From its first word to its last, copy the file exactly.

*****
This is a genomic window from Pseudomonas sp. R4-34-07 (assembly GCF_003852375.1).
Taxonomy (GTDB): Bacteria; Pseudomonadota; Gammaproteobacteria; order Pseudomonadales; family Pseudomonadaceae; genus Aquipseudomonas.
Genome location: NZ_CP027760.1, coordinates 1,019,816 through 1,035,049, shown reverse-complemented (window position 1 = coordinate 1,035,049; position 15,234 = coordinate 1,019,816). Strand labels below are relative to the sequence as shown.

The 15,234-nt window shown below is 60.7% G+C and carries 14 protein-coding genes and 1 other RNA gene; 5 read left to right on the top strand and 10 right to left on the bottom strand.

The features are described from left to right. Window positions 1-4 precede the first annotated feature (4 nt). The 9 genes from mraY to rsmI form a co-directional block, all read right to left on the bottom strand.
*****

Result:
This is a genomic window from Pseudomonas sp. R4-34-07 (assembly GCF_003852375.1).
Taxonomy (GTDB): Bacteria; Pseudomonadota; Gammaproteobacteria; order Pseudomonadales; family Pseudomonadaceae; genus Aquipseudomonas.
Genome location: NZ_CP027760.1, coordinates 1,019,816 through 1,035,049, shown reverse-complemented (window position 1 = coordinate 1,035,049; position 15,234 = coordinate 1,019,816). Strand labels below are relative to the sequence as shown.

The 15,234-nt window shown below is 60.7% G+C and carries 14 protein-coding genes and 1 other RNA gene; 5 read left to right on the top strand and 10 right to left on the bottom strand.

The features are described from left to right. Window positions 1-4 precede the first annotated feature (4 nt). The 9 genes from mraY to rsmI form a co-directional block, all read right to left on the bottom strand.